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And it said that if anything showed up that they - well, they asked our permission to contact the GP, and then there was another clause saying that if anything showed up that was, I think, basically, life-threatening they would want to contact the GP then. They were clear to point out that they were not screening for DNA, genetic illnesses, because that has insurance implications, and there were certain other illnesses that they weren’t screening for because there were insurance implications. But a lot of the bio-markers that they were looking at can be indicators of early disease such as diabetes or cardiovascular disease, or even cancer. And if any of those had shown up they would have notified us. We were sent out the results of the general blood test, and things like the lipids, and actually that was very useful because, apart from the diabetes in my family, there’s a high risk of cardiovascular disease and high cholesterol. But that information can be quite difficult to interpret, and even as someone who works within the medical field, I found some of the readings difficult to understand. They did explain, the information that came back with it did explain quite well what the different readings meant, and basically they were in the normal range, so there was nothing to worry about.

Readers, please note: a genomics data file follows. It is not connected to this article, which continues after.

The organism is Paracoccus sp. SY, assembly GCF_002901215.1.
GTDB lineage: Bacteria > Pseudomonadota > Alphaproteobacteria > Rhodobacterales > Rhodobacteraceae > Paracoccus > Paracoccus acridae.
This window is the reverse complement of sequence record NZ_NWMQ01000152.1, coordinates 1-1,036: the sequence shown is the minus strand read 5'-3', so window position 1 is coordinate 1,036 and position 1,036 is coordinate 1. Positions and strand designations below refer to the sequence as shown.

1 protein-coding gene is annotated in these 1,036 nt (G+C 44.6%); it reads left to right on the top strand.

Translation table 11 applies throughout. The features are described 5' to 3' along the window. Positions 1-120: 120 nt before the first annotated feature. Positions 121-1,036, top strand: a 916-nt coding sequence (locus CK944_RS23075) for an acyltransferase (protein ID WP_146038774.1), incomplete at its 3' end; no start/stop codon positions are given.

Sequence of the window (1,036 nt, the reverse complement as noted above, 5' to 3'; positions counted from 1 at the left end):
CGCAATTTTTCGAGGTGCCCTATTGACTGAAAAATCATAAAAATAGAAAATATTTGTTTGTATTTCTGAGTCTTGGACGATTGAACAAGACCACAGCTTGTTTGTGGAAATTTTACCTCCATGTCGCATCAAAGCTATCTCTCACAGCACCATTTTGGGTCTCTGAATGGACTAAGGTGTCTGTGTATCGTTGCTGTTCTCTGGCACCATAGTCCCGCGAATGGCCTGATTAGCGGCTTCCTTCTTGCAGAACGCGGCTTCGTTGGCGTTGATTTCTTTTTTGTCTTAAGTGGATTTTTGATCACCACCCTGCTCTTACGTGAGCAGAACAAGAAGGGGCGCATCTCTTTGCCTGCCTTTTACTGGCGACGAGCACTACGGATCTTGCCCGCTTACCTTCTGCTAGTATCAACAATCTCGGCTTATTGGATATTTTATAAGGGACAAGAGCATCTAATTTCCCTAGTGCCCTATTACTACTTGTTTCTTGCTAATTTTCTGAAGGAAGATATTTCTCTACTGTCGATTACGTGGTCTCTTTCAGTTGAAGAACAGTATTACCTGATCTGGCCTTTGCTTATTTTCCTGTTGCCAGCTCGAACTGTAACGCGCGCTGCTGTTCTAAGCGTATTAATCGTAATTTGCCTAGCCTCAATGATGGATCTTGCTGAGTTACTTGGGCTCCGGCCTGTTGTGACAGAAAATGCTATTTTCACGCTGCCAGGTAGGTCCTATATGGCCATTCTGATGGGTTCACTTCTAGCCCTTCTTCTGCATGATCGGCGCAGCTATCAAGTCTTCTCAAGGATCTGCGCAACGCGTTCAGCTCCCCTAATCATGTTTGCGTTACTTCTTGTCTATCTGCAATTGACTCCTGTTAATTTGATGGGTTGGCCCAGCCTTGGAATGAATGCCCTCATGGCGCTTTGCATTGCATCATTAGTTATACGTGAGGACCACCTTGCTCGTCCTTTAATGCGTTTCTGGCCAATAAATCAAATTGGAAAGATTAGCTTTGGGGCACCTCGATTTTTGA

Was there someone you could have contacted if you were unsure what it meant or worried?
 
Yeah, I could have gone back to the research team, or I would have been quite happy to go, to have gone to my GP, but not everybody would have felt that about their GP.